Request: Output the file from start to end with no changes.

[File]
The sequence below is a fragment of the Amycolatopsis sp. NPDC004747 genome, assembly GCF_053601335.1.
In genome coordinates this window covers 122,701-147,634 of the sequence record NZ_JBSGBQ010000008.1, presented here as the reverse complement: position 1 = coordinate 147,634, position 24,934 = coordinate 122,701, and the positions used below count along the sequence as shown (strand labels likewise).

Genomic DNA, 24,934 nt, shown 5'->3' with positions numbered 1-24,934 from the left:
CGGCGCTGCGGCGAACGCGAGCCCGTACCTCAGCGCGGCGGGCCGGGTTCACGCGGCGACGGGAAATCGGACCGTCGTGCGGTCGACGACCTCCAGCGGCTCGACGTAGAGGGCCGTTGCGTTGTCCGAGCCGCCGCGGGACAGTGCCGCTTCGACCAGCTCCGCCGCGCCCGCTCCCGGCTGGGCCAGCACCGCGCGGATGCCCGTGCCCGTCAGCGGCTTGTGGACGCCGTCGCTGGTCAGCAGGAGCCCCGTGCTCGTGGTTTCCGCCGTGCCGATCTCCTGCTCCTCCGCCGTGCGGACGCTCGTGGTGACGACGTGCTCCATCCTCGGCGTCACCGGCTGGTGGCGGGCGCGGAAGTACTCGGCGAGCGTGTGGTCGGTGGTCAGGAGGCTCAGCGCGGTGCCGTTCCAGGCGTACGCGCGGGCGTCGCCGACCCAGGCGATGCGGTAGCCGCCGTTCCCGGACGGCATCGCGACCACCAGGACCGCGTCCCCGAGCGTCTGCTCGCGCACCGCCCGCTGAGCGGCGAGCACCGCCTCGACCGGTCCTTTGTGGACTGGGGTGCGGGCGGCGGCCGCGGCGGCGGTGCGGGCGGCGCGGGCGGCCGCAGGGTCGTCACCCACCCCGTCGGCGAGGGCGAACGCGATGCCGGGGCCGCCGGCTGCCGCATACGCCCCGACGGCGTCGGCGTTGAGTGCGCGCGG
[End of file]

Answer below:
The sequence below is a fragment of the Amycolatopsis sp. NPDC004747 genome, assembly GCF_053601335.1.
In genome coordinates this window covers 122,701-147,634 of the sequence record NZ_JBSGBQ010000008.1, presented here as the reverse complement: position 1 = coordinate 147,634, position 24,934 = coordinate 122,701, and the positions used below count along the sequence as shown (strand labels likewise).

Genomic DNA, 24,934 nt, shown 5'->3' with positions numbered 1-24,934 from the left:
CGGCGCTGCGGCGAACGCGAGCCCGTACCTCAGCGCGGCGGGCCGGGTTCACGCGGCGACGGGAAATCGGACCGTCGTGCGGTCGACGACCTCCAGCGGCTCGACGTAGAGGGCCGTTGCGTTGTCCGAGCCGCCGCGGGACAGTGCCGCTTCGACCAGCTCCGCCGCGCCCGCTCCCGGCTGGGCCAGCACCGCGCGGATGCCCGTGCCCGTCAGCGGCTTGTGGACGCCGTCGCTGGTCAGCAGGAGCCCCGTGCTCGTGGTTTCCGCCGTGCCGATCTCCTGCTCCTCCGCCGTGCGGACGCTCGTGGTGACGACGTGCTCCATCCTCGGCGTCACCGGCTGGTGGCGGGCGCGGAAGTACTCGGCGAGCGTGTGGTCGGTGGTCAGGAGGCTCAGCGCGGTGCCGTTCCAGGCGTACGCGCGGGCGTCGCCGACCCAGGCGATGCGGTAGCCGCCGTTCCCGGACGGCATCGCGACCACCAGGACCGCGTCCCCGAGCGTCTGCTCGCGCACCGCCCGCTGAGCGGCGAGCACCGCCTCGACCGGTCCTTTGTGGACTGGGGTGCGGGCGGCGGCCGCGGCGGCGGTGCGGGCGGCGCGGGCGGCCGCAGGGTCGTCACCCACCCCGTCGGCGAGGGCGAACGCGATGCCGGGGCCGCCGGCTGCCGCATACGCCCCGACGGCGTCGGCGTTGAGTGCGCGCGG